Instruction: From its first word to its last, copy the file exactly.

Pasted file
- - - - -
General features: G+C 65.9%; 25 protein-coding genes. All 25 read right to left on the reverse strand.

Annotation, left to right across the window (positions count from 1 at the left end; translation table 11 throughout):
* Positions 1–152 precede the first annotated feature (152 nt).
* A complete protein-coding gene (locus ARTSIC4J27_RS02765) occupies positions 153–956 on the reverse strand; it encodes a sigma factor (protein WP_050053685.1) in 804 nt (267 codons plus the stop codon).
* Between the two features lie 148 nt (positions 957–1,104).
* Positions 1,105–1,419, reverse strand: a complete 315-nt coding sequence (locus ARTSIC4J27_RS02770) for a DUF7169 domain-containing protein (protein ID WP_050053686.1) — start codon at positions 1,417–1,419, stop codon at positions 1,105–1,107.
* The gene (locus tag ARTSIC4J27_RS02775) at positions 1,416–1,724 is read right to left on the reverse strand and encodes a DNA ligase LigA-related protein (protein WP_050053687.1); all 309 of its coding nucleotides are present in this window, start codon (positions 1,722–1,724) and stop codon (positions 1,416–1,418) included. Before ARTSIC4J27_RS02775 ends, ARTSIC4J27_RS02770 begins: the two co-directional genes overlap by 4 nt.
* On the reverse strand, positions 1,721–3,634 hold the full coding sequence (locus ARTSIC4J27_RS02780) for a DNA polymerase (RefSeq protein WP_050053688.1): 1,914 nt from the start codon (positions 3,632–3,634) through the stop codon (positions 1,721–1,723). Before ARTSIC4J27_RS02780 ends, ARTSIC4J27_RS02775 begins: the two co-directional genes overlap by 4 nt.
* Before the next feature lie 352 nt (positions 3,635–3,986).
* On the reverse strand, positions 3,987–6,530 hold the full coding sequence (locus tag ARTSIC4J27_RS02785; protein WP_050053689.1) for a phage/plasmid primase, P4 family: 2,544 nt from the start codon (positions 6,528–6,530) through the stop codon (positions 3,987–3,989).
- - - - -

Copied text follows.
General features: G+C 65.9%; 25 protein-coding genes. All 25 read right to left on the reverse strand.

Annotation, left to right across the window (positions count from 1 at the left end; translation table 11 throughout):
* Positions 1–152 precede the first annotated feature (152 nt).
* A complete protein-coding gene (locus ARTSIC4J27_RS02765) occupies positions 153–956 on the reverse strand; it encodes a sigma factor (protein WP_050053685.1) in 804 nt (267 codons plus the stop codon).
* Between the two features lie 148 nt (positions 957–1,104).
* Positions 1,105–1,419, reverse strand: a complete 315-nt coding sequence (locus ARTSIC4J27_RS02770) for a DUF7169 domain-containing protein (protein ID WP_050053686.1) — start codon at positions 1,417–1,419, stop codon at positions 1,105–1,107.
* The gene (locus tag ARTSIC4J27_RS02775) at positions 1,416–1,724 is read right to left on the reverse strand and encodes a DNA ligase LigA-related protein (protein WP_050053687.1); all 309 of its coding nucleotides are present in this window, start codon (positions 1,722–1,724) and stop codon (positions 1,416–1,418) included. Before ARTSIC4J27_RS02775 ends, ARTSIC4J27_RS02770 begins: the two co-directional genes overlap by 4 nt.
* On the reverse strand, positions 1,721–3,634 hold the full coding sequence (locus ARTSIC4J27_RS02780) for a DNA polymerase (RefSeq protein WP_050053688.1): 1,914 nt from the start codon (positions 3,632–3,634) through the stop codon (positions 1,721–1,723). Before ARTSIC4J27_RS02780 ends, ARTSIC4J27_RS02775 begins: the two co-directional genes overlap by 4 nt.
* Before the next feature lie 352 nt (positions 3,635–3,986).
* On the reverse strand, positions 3,987–6,530 hold the full coding sequence (locus tag ARTSIC4J27_RS02785; protein WP_050053689.1) for a phage/plasmid primase, P4 family: 2,544 nt from the start codon (positions 6,528–6,530) through the stop codon (positions 3,987–3,989).